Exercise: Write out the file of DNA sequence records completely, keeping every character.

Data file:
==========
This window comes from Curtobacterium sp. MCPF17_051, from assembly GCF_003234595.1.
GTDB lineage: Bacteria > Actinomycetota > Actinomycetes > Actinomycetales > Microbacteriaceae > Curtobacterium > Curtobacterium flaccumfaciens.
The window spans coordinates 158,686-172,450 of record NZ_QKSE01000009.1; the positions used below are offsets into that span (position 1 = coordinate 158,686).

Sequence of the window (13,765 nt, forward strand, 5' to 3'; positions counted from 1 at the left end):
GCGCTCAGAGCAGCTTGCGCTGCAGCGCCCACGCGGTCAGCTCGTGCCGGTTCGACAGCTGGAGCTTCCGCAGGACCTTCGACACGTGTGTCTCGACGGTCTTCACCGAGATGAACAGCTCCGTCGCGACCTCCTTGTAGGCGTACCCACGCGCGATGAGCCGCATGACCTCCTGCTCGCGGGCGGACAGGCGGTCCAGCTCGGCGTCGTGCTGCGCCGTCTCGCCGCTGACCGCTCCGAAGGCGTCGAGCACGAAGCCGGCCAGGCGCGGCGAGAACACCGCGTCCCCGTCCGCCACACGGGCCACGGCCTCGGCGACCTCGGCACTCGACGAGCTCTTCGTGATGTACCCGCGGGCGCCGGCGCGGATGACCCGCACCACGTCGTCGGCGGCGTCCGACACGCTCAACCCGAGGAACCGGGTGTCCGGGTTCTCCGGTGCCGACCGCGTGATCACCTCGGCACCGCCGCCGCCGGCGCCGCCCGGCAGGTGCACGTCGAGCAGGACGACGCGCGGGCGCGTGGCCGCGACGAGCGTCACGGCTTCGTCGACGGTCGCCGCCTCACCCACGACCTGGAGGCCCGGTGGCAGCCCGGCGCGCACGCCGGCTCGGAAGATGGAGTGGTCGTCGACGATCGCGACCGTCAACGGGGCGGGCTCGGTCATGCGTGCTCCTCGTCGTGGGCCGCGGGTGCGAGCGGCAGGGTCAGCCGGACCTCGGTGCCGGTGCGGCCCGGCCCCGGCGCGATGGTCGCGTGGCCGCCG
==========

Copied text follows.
This window comes from Curtobacterium sp. MCPF17_051, from assembly GCF_003234595.1.
GTDB lineage: Bacteria > Actinomycetota > Actinomycetes > Actinomycetales > Microbacteriaceae > Curtobacterium > Curtobacterium flaccumfaciens.
The window spans coordinates 158,686-172,450 of record NZ_QKSE01000009.1; the positions used below are offsets into that span (position 1 = coordinate 158,686).

Sequence of the window (13,765 nt, forward strand, 5' to 3'; positions counted from 1 at the left end):
GCGCTCAGAGCAGCTTGCGCTGCAGCGCCCACGCGGTCAGCTCGTGCCGGTTCGACAGCTGGAGCTTCCGCAGGACCTTCGACACGTGTGTCTCGACGGTCTTCACCGAGATGAACAGCTCCGTCGCGACCTCCTTGTAGGCGTACCCACGCGCGATGAGCCGCATGACCTCCTGCTCGCGGGCGGACAGGCGGTCCAGCTCGGCGTCGTGCTGCGCCGTCTCGCCGCTGACCGCTCCGAAGGCGTCGAGCACGAAGCCGGCCAGGCGCGGCGAGAACACCGCGTCCCCGTCCGCCACACGGGCCACGGCCTCGGCGACCTCGGCACTCGACGAGCTCTTCGTGATGTACCCGCGGGCGCCGGCGCGGATGACCCGCACCACGTCGTCGGCGGCGTCCGACACGCTCAACCCGAGGAACCGGGTGTCCGGGTTCTCCGGTGCCGACCGCGTGATCACCTCGGCACCGCCGCCGCCGGCGCCGCCCGGCAGGTGCACGTCGAGCAGGACGACGCGCGGGCGCGTGGCCGCGACGAGCGTCACGGCTTCGTCGACGGTCGCCGCCTCACCCACGACCTGGAGGCCCGGTGGCAGCCCGGCGCGCACGCCGGCTCGGAAGATGGAGTGGTCGTCGACGATCGCGACCGTCAACGGGGCGGGCTCGGTCATGCGTGCTCCTCGTCGTGGGCCGCGGGTGCGAGCGGCAGGGTCAGCCGGACCTCGGTGCCGGTGCGGCCCGGCCCCGGCGCGATGGTCGCGTGGCCGCCG